What are grow lights? The easy answer is that grow lights act as sunlight substitutes for growing plants indoors. There many types of grow lights and using grow lights on plants can be very simple or extremely complicated. Read on for basic information to get you started.
Types of Grow Lights
Fluorescent Tubes – Because they are inexpensive, easy to use and readily available in a variety of sizes and shapes, fluorescent grow lights are the first choice for many home gardeners. Fluorescent lights, which provide light primarily on the blue end of the spectrum, are cool to the touch, so they are safe to use above tender seedlings. Compact fluorescent lights are great for small-space gardening. You can also use newer full-spectrum fluorescent grow lights which, because they provide light on the both ends of the spectrum, are very close to natural daylight.
LED Grow Lights – This new technology offers many benefits to indoor growers and greenhouse owners because they are compact, low-heat, lightweight and easy to mount. LED lights may appear dim to human eyes because the bulbs don’t provide a lot of yellow-green light, but they offer plenty of red and blue light that maximizes plant growth.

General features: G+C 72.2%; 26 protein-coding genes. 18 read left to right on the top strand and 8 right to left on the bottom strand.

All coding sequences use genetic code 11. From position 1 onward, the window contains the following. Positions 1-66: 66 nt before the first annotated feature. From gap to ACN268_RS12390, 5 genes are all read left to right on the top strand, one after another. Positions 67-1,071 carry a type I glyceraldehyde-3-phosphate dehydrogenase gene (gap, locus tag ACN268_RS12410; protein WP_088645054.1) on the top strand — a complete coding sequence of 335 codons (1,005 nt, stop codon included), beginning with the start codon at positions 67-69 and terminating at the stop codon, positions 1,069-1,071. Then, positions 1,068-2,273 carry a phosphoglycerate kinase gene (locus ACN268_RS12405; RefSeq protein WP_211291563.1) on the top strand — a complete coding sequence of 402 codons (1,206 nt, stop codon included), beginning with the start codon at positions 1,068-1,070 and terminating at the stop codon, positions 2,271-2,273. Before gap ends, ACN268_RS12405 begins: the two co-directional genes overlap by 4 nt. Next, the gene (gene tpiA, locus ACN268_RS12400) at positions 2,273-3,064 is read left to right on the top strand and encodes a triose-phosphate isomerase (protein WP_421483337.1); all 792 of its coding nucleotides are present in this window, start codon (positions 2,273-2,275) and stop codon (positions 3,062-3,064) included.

Incandescent Lights – Old-fashioned incandescent lights are hot and can’t be placed too close to tender plants. However, some gardeners use incandescent lights, which provide light only on the red end of the spectrum, to supplement standard fluorescent tubes that provide mostly blue light. However, most indoor growers are opting for newer technology LED or fluorescent lights, which are easier to use and more energy efficient.
Other types of indoor lights include metal halide lights or high pressure sodium lights.
Using Grow Lights on Plants
Selecting grow lights for plants requires careful consideration, as plants have very different lighting requirements. For example, plants such as dracaena or ferns require lower light while African violets and similar plants thrive in low to moderate light.
Keep in mind that nearly all plants need at least six hours of darkness. An inexpensive timer will simplify the process.